The State also encourages women to take on high level responsibility jobs either in government or in the business sector. Privacy of life of the citizens is guaranteed and no incursion or violation is admissible unless strictly through legal authority. The implementation and interpretation of the law will still be a challenge, along with forming a justice system truly independent from political or military influence or pressure, in order to ensure impartial justice for all citizens regardless of their position, status, or role in society.

A vote on the constitutional amendments was called by President Abdelaziz Bouteflika at the end of January. The changes were approved with 499 members of parliament in favor, two opposed, and 16 abstained. Amendments were publicly announced on January 5th by Ahmed Ouyahia, the president's chief of staff.

Major Reform of Intelligence Department Bouteflika's recent dismissal of intelligence chief General Mohamed "Toufik" Mediene, who held the post for 25 years, marked the beginning of a well prepared and well executed reform in the powerful security and intelligence offices in the country. Although - and quite rightly so - various branches of the intelligence community in Algeria will remain very powerful, powers of the office of the president grew proportionally with these changes.

The long-established Department of Intelligence and Security (DRS), also known as the State Intelligence Agency, had been dissolved and replaced by three departments under the direct supervision of the president: the General Directorate of Internal Security, General Directorate of External Security and Documentation, and General Directorate of Technical Information. The Technical Information Service will deal with cyber warfare and other technical issues related to advanced intelligence and military technologies.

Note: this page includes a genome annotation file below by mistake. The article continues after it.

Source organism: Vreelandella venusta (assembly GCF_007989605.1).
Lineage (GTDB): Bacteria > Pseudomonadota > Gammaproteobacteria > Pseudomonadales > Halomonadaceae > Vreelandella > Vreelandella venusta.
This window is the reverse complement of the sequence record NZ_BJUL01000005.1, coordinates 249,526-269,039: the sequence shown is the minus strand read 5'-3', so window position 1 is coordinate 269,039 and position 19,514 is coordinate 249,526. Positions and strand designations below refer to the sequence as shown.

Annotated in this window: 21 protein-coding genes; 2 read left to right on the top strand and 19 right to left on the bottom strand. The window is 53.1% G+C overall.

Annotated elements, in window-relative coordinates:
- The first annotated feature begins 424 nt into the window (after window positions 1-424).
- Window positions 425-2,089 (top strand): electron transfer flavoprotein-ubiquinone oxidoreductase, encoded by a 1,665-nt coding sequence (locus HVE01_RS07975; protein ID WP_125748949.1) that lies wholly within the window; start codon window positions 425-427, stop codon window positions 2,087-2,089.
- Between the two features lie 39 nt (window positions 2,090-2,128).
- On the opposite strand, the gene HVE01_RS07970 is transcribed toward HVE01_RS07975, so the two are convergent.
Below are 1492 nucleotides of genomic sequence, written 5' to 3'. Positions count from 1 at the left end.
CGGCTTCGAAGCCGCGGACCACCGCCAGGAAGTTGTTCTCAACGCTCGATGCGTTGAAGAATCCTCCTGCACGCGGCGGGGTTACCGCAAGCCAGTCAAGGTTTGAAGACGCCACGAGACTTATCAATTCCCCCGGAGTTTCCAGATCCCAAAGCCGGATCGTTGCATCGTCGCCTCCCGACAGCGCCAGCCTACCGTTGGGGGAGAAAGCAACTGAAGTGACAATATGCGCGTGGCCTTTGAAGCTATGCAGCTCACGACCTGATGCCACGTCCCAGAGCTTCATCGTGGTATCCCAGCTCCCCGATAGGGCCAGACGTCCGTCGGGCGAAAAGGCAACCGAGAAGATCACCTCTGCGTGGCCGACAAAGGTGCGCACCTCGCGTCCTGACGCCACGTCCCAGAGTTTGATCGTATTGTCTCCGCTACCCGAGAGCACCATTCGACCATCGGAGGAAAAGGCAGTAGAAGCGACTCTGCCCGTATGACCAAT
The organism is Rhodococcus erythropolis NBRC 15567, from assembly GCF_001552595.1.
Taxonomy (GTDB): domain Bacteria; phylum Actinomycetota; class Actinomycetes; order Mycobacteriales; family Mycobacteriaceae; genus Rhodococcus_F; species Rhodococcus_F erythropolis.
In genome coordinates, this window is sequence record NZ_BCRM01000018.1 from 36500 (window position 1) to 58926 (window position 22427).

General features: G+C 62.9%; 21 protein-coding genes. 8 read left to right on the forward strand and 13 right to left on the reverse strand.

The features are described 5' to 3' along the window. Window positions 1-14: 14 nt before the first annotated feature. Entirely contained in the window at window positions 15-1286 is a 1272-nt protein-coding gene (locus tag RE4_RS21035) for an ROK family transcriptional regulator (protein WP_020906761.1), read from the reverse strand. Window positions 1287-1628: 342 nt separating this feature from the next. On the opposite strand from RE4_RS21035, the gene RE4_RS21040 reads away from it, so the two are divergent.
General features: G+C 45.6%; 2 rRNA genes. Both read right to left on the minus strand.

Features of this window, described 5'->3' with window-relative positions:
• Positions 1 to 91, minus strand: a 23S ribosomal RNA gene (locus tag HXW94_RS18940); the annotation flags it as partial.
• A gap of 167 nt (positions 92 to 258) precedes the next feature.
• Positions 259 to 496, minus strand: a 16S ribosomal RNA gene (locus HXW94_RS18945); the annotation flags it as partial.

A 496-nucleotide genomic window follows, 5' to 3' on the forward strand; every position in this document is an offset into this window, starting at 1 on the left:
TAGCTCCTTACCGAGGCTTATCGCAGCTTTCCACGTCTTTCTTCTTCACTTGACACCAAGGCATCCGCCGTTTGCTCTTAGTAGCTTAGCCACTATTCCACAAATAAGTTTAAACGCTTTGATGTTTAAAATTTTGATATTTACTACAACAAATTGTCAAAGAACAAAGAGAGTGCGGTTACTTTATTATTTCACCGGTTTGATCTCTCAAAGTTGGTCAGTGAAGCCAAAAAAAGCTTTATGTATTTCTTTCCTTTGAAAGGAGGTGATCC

Algeria has placed over 75,000 soldiers along its border, which is still far from well protected. ISIS and other terrorist groups' infiltration into Algeria are a daily occurrence. The strong military and intelligence apparatus is repelling threats successfully.

Nobody argues that with oil prices so low, Algeria - heavily dependent on oil and gas export - needs to diversify its economy and enhance education. Awareness of this is growing day by day in Algeria. But people tend to forget that this nation, after a long struggle to become an independent country from colonial French rule, just after proclaiming independence on July 5th 1962 had but only several hundred university students.

What a daunting task to build a new country that was thirty years later ravaged by a civil war. It is much easier to criticize then to praise and there is plenty of room for (constructive) criticism on Algeria. But we should applaud recent reforms and encourage Algerians to continue developing international cooperation and transatlantic relations.

A testament to that: in December last year, Algeria's ambassador to the United States Madjid Bouguerra and the Assistant Secretary for Near Eastern Affairs at the U.S. Department of State, Anne W. Patterson, signed an agreement to create an American International School in Algiers. That brings yet another new bright dawn emerging on Algeria's horizon.